Earning Miles (and Sometimes Spending Them) with a Subscription to The Economist

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I love reading the Economist and generally read it from cover to cover every week. I suspect that there is a high level of overlap between frequent flyers and readers of the Economist. But for many years I was completely unaware of opportunities to earn miles with my Economist subscription, or even pay for that subscription with airline miles.

The Economist’s tie-up with Iberia Plus tends to get the most attention, particularly when the offer of triple Avios is available. But what about other airlines? Here’s a summary of what I’ve found and current promotions.



Iberia Plus

At the moment, Iberia Plus is running a double Avios promotion. You can find details of this promotion at this website. Until 31 December, 2016, you can earn 8,800 Avios for a one-year Print + Digital subscription, or 6,800 Avios for a one-year Print-only or Digital-only subscription.


Lufthansa Miles & More

Miles & More is currently offering a triple miles promotion. You can find details of this promotion at this website. Until 31 January, 2017, you can earn 11,400 miles for a one-year Print + Digital subscription, or 8,700 miles for a one-year Print-only or Digital-only subscription.

I find this promotion especially interesting because you cannot normally buy miles from Miles & More, so offers such like these are often the easiest way to accumulate a bunch of miles quickly.


Singapore Airlines Krisflyer

Krisflyer is currently offering residents of Singapore 6,500 miles for a one-year subscription and 11,000 miles for a three-year subscription. Details here. HT to FlyStayTravel


American Airlines AAdvantage

You don’t earn miles directly from AAdvantage for a subscription to the Economist. However, you can earn 25 miles per U.S. dollar by ordering a subscription via AA’s online shopping portal, which you can access by clicking here. AA’s shopping portal also regularly offers bonus miles for spending a set amount during a specific period – at the moment you can earn 1,500 bonus miles for spending $200 before 20 December, 2016 – so a one-year subscription would also add to your spending totals for earning those bonus miles.

I don’t believe you can double-dip the shopping portal with one of the other options, but it might be worth a try…


Alaska Airlines Mileage Plan

Similar to AAdvantage, you earn miles via the shopping portal, which you can access here. Alaska offers 20 miles per U.S. dollar.

For both Alaska and AA, you probably need to subscribe using a U.S. address, but any hotel, hospital, school, etc. would do just fine.


Asia Miles

I’m not aware of any current promotions, but you can read about earning Asia Miles for an Economist subscription at this website.


Etihad Guest

I’m not aware of any current promotions, but you can click on this link to read about earning miles from Etihad Guest for an Economist subscription.


JetAirways JetPrivilege

You can click here to read about earning miles (and a modest promotion) for an Economist subscription in a handful of Asian countries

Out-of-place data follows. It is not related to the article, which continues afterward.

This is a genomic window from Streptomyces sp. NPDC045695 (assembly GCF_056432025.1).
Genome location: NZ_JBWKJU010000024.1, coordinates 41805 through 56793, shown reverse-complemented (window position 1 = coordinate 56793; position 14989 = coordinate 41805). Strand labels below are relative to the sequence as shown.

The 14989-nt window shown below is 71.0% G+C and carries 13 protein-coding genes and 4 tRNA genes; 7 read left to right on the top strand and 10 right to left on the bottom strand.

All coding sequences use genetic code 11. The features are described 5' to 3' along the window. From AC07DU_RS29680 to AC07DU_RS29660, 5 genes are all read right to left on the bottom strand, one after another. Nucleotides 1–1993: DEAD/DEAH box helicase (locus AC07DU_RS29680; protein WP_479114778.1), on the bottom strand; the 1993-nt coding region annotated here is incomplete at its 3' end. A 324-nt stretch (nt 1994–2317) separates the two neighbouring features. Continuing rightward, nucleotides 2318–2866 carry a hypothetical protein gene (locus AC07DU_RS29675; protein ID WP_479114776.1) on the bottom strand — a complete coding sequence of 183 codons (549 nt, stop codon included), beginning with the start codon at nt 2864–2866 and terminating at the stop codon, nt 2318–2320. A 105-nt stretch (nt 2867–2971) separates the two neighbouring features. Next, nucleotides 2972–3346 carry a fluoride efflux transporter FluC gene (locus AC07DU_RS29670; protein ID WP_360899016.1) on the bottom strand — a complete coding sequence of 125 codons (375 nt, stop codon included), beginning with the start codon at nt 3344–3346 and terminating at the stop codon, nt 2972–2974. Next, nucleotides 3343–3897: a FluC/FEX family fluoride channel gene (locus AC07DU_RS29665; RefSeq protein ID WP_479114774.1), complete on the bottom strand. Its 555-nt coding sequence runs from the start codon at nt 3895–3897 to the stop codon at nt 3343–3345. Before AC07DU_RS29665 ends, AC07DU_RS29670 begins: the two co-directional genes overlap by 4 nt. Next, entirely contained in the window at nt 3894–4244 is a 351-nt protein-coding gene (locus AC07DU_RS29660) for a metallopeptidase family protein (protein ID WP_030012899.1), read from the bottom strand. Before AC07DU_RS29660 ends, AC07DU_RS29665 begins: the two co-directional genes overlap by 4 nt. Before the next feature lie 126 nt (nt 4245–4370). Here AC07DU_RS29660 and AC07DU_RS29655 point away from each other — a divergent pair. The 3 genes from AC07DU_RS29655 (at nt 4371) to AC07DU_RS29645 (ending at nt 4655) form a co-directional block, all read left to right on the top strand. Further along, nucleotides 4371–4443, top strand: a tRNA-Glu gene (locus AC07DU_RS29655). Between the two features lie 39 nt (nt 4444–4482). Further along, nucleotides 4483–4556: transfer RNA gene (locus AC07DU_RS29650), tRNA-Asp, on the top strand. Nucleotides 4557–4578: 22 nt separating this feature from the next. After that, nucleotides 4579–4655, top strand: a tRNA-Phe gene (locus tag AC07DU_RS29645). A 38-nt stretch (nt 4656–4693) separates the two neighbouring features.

For many years, it used to be possible to spend as little as 1,700-2,000 miles for a one-year subscription to the Economist. I also spent the equivalent of 2,000 miles from E-Rewards on a one-year digital subscription. Unfortunately these offers are no longer available, but if they should ever return, it will be via Miles for Mags, a U.S. website where you can buy magazine subscriptions using just a handful of miles from a U.S. frequent flyer programme. The intention is surely to incentivise frequent flyers into trying a magazine that they might subsequently pay to renew.

If you are interested in the Economist, it might be worthwhile to check this website – Mags for Miles – every once in awhile to see whether the Economist has returned.


If you enjoy reading the Economist and plan to subscribe, make sure to earn some miles while you’re doing it…


  1. Andrew Tucker says

    If the value of the points exceeds the purchase price of the subscription then it’s a good deal. Most people however, are unaware that you can download an e-version of the magazine from your local library using Zinio and it costs absolutely nothing. There are loads of magazines available through the system including the Economist, so if you’re buying primarily for the magazine, then you should consider maximising your libraries facilities first in my view. If you have a library card you needn’t even go in. You can download it straight to your tablet.

  2. Andrew Tucker says

    That applied to me too until around a year ago. People overlook libraries now and see purchasing a book as the only way of viewing it. Anyway, I digress. I just thought that it was worth putting out there. When I tell people you can subscribe to magazines for free via you library they’re always surprised.

  3. Andrew Tucker says

    There are no right or wrong answers here, but I think there’s a justifiable case for supporting libraries also.

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